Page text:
Small businesses

Many small businesses in Keizer and around the country are holding on by the fingernails. The pandemic has changed, perhaps forever, the way we shop for goods and services. The new restrictions imposed by Gov. Kate Brown will make the holiday season anything but jolly.

Small businesses are owned by our friends and neighbors; they need the support of their communities right now.

Restaurants can’t offer the dine-in option now yet take out and delivery is available from many eateries. During COVID, many have rediscovered the art of cooking and baking at home. Eating out is convenient and holds its own allure, but when that is not possible, picking up your favorite food or having it delivered to your door is the alternative. 

Dozens of restaurants in big cities such as Portland and Seattle have permanently closed. That translates to thousands of lost jobs, not to mention the demise of livelihoods for the owners.

Many restaurant employees have been laid off or had their hours reduced. Their households are just like anybody’s: they have bills to pay, too. 

Restaurants are not the only small businesses to suffer during the pandemic. Small owner-operated retail stores have seen their customer traffic plummet. Billions of dollars of shopping has shifted to the web, a trend that will only grow.

Not every small business can match the slick websites to sell their goods. However, they can use social media sites to promote themselves. If today’s consumer wants convenience, a local business can present their products, make it easy for a shopper to call, order and have the item shipped, or pick it up curbside in a contactless transaction.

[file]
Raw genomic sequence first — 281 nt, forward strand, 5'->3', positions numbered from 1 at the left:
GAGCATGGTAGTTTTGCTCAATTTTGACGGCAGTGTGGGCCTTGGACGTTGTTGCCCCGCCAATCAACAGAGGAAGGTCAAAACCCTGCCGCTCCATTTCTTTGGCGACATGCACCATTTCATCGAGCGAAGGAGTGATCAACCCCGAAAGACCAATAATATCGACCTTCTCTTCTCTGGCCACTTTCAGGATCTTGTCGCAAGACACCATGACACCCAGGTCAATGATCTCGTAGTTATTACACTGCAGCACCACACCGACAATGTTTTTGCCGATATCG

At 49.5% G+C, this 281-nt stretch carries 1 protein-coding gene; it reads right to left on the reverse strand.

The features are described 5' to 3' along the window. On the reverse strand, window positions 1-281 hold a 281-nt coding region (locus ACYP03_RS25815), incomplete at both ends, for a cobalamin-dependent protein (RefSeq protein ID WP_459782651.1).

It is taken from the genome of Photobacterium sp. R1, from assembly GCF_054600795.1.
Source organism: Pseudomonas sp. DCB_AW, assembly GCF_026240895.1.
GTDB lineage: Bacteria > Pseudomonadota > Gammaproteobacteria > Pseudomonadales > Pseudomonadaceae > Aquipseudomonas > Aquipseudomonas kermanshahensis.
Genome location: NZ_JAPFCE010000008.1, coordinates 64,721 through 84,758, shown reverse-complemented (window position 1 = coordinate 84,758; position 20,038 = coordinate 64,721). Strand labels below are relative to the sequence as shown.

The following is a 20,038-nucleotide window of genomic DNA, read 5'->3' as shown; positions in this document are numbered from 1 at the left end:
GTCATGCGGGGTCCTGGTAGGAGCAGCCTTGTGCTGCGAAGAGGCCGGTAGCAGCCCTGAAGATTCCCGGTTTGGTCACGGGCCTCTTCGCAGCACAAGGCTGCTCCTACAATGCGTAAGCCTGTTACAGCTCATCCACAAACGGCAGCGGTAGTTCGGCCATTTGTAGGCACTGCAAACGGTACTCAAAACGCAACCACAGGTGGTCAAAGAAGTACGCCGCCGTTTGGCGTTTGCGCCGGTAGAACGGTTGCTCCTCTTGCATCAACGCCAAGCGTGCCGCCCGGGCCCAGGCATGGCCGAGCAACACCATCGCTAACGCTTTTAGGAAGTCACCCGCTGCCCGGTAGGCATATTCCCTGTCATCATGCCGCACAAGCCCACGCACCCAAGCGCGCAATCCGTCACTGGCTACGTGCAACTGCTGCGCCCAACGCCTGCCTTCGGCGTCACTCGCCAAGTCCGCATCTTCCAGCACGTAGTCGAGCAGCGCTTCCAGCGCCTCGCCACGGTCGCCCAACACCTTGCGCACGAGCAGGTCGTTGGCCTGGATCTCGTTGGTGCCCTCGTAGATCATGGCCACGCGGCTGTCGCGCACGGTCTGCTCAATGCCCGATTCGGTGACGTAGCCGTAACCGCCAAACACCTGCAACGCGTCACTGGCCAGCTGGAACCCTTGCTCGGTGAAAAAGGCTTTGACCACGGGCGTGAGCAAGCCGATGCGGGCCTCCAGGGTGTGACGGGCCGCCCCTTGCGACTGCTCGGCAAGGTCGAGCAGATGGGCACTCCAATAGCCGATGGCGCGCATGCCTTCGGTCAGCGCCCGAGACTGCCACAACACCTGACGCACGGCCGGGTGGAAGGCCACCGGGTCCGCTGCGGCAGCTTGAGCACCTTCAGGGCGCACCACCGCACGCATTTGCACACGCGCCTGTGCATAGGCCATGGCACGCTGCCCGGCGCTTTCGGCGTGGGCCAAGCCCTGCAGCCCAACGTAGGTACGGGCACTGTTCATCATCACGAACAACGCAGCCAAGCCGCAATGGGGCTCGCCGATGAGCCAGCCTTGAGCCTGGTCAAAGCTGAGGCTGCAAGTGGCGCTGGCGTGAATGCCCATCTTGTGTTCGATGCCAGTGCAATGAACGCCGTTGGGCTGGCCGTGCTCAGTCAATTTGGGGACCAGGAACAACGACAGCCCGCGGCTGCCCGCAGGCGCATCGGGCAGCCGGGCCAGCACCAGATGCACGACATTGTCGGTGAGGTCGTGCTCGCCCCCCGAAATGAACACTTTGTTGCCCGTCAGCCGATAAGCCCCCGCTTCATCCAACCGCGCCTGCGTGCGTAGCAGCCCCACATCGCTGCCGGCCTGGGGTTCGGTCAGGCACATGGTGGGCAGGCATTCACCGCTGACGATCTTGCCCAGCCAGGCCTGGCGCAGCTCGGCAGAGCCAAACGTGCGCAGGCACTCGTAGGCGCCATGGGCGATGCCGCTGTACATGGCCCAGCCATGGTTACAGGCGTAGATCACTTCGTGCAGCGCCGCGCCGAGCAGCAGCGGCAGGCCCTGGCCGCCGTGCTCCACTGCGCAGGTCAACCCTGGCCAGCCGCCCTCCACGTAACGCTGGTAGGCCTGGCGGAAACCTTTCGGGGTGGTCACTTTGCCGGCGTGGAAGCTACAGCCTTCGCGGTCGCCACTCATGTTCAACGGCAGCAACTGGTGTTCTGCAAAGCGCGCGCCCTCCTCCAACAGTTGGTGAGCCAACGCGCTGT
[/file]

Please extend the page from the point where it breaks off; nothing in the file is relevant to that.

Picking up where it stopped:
Consumers should not turn a blind eye to the smaller businesses in their area. Supporting local businesses is supporting the community. Our friends and neighbors who own a business are more likely to contribute to community organizations such as school programs and youth sports teams. A business that is closed or has less revenue cannot donate to the things that maintain our quality of life.

Local restaurants are ready to have an order ready for pick-up or delivery, a local retailer will bend over backward to have your business. 

Bigger isn’t always better, sometimes bigger is just bigger. During the final weeks of holiday shopping, Keizer consumers should consider which small businesses in the area are selling what they need. We should all endeavor to help our friends and neighbors.